Frankenstein art

Frankenstein art
Detail of a 1985 Mark Salwowski illustration

Frankenstein's monster kickstarted the science fiction genre, so it's no wonder he's a presence in retro sci-fi art. And, thanks to 1930s-50s monster movies, he has a built-in visual archetype: Green skin, a head that's flat on top, and Boris Karloff's face.

Here's a bunch of ways that the character manifested in retro illustration.

Bernie Wrightson spent 7 years making 50 painstakingly detailed pen-and-ink illustrations for his 1983 edition, Bernie Wrightson's Frankenstein.

I was quoted in this profile on Wrightson a few years ago if you want more info, but this beautiful gothic stuff is the canonical Frankenstein artwork for me.

Here's a more cartoony one-page Frankenstein gag by Wrightson, published far earlier in 1969 for the fanzine Squa Tront #4:

Here's a Ken Barr illustration from The Beast Within: The Art of Ken Barr, where it doesn't seem to have had further attribution.

Frankenstein's towering status as a public domain name-brand monster may have been the reason he lent his name to the horror sci-fi magazine Castle of Frankenstein, which ran 1962-'75. Here's what Monster Magazines says about it:

The early issues followed the "monster mag" formula, established by it's predecessors, but the mag soon started featuring a broader spectrum of fantasy films, foreign and art house films and a more adult perspective in general and occasionally dabbled in politics. CoF would have a very strong influence on future fantasy film journalists and publishers.

Artists included Virgil Finley, Hannes Bok, Wally Wood, and, yes, Bernie Wrightson, who I assume has a spidey sense for Frankenstein media. Here are a few cool wraparound covers by Marcus Boas:

Issue 21
Issue 25

Japanese anime and entertainment magazine Animage ran this take on the monster, by Toyoo Ashida, in 1981.

Of course noted monster movie fan and sci-fi artist Vincent Di Fate did his own version of Frankenstein's monster, for the 1989 cover to Jeff Rovin's The Encyclopedia of Monsters. The monster is pale white and has a more rounded head than in his classic depictions.

There's a whole list of pop culture characters who constantly get reinvented by every generation of writers who come after them. Sherlock Holmes and Dracula are neck and fang-bitten neck at the top, but Frankenstein isn't too far below them, easily beating also-rans like Robin Hood and King Arthur.

In the 1970s, one of those re-imaginings was Frankenstein Unbound by Brian Aldiss. Published in '73, it follows a protagonist from the dystopian future of 2020, when nuclear space war has resulted in "timeslips" that randomly send people into the past. The guy and his car wind up in 1816 Switzerland for a run-in with Dr. Frankenstein and his monster. More important than the plot is the cover art.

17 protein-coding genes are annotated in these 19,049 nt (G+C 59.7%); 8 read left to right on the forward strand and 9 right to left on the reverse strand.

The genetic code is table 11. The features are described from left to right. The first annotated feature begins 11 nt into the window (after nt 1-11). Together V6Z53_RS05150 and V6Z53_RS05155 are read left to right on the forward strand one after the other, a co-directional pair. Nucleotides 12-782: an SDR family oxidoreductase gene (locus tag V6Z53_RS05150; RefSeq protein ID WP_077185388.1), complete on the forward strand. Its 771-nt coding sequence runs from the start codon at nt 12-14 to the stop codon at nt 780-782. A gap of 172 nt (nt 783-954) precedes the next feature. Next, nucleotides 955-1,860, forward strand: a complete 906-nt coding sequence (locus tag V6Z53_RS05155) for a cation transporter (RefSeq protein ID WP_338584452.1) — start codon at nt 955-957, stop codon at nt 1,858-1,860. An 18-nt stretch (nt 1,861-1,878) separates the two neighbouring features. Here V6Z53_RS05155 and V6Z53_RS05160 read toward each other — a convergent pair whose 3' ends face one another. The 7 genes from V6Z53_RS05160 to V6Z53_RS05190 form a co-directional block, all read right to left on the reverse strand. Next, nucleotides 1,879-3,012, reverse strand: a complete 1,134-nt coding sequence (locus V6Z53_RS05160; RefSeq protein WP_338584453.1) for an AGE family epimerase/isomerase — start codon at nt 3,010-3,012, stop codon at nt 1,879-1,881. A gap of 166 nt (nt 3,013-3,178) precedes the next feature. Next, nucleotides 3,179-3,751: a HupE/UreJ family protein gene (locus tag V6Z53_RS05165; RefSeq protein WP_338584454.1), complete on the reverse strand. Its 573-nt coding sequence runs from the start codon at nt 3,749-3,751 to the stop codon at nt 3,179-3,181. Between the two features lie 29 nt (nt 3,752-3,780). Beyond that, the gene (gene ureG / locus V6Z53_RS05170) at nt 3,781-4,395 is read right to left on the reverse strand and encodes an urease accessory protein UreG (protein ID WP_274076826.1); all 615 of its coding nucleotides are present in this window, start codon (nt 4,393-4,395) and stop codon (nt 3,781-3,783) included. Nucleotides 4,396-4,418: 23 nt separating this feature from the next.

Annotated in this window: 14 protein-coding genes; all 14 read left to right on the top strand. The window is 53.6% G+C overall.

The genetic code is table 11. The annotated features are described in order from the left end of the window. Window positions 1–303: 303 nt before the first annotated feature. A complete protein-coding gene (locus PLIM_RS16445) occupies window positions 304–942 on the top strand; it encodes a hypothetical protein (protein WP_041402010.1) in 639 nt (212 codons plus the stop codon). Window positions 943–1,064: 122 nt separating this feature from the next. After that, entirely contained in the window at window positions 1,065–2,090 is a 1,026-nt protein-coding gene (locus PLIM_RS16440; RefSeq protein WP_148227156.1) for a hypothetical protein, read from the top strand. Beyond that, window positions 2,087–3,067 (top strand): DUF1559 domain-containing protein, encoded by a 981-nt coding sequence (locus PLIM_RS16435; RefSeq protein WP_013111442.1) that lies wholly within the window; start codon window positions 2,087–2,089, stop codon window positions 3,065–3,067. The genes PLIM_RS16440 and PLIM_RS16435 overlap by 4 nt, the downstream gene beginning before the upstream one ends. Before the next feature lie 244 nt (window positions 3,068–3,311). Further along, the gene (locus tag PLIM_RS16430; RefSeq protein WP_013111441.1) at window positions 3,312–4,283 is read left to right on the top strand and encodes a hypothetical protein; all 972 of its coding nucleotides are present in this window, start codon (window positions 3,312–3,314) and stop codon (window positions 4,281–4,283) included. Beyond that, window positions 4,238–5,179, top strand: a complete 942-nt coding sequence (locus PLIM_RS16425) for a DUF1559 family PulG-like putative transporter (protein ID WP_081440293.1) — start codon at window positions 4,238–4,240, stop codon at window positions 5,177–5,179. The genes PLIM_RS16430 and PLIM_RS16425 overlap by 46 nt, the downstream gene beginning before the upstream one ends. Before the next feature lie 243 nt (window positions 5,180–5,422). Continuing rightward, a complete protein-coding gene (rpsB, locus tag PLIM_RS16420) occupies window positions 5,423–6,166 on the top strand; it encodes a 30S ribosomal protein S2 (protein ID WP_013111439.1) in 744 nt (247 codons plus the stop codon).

Paul Bacon's 1974 cover art is a great example of a "helmet reflection" style illustration:

Wojtek Siudmak's 1978 French edition cover has a very unbound Frankenstein:

Four years after Siudmak's take, Peter Goodfellow's 1982 cover uses a similarly monster face-forward approach:

My favorite is Mark Salwowski's 1985 cover, which stylishly references the timeslip in the story. It also takes advantage of the monster's archetypal looks to keep him recognizable even while depicting him from behind.

Jim Burns has an illustration titled "Frankenstein Unbound" in his 1986 art book Lightship, and it looks like it may be the car in the story, along with the timeslip, visible in the weather difference.

Finally, here's the discovery that got me thinking about Frankenstein today: An interview clip featuring Grateful Dead’s Jerry Garcia doing nothing but explaining how important the 1948 film Abbott and Costello Meet Frankenstein is to him.

It's apparently a segment from a 1995 AMC show called The Movies That Changed My Life. I couldn't find a lot of information about the show online, but it appears to have three episodes, with just one full episode available online in very poor quality. The episode features a total of three people, each discussing a specific film.

It's a great idea for a show; I always enjoy old movies the most when I can learn the context surrounding them and their place in history. I'd definitely watch the other two episodes if I could track them down.

Abbott And Costello Meet Frankenstein is available free on if you're interested.